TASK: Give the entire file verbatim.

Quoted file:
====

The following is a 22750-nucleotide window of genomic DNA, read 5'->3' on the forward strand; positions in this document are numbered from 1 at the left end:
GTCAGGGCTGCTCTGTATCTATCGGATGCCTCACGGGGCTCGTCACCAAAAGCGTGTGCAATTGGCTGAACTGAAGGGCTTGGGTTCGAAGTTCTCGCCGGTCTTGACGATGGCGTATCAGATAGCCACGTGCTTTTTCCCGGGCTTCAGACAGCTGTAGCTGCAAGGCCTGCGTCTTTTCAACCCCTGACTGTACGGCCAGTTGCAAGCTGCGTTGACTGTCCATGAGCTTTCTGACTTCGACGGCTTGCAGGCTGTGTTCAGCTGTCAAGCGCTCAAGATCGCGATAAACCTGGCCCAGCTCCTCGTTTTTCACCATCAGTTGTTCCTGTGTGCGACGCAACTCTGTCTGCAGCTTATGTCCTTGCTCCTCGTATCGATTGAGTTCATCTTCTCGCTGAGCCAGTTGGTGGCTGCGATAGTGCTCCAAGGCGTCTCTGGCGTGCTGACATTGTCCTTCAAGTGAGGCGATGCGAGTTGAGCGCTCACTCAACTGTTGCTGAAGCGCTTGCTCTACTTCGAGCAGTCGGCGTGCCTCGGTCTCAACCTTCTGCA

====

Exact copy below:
The following is a 22750-nucleotide window of genomic DNA, read 5'->3' on the forward strand; positions in this document are numbered from 1 at the left end:
GTCAGGGCTGCTCTGTATCTATCGGATGCCTCACGGGGCTCGTCACCAAAAGCGTGTGCAATTGGCTGAACTGAAGGGCTTGGGTTCGAAGTTCTCGCCGGTCTTGACGATGGCGTATCAGATAGCCACGTGCTTTTTCCCGGGCTTCAGACAGCTGTAGCTGCAAGGCCTGCGTCTTTTCAACCCCTGACTGTACGGCCAGTTGCAAGCTGCGTTGACTGTCCATGAGCTTTCTGACTTCGACGGCTTGCAGGCTGTGTTCAGCTGTCAAGCGCTCAAGATCGCGATAAACCTGGCCCAGCTCCTCGTTTTTCACCATCAGTTGTTCCTGTGTGCGACGCAACTCTGTCTGCAGCTTATGTCCTTGCTCCTCGTATCGATTGAGTTCATCTTCTCGCTGAGCCAGTTGGTGGCTGCGATAGTGCTCCAAGGCGTCTCTGGCGTGCTGACATTGTCCTTCAAGTGAGGCGATGCGAGTTGAGCGCTCACTCAACTGTTGCTGAAGCGCTTGCTCTACTTCGAGCAGTCGGCGTGCCTCGGTCTCAACCTTCTGCA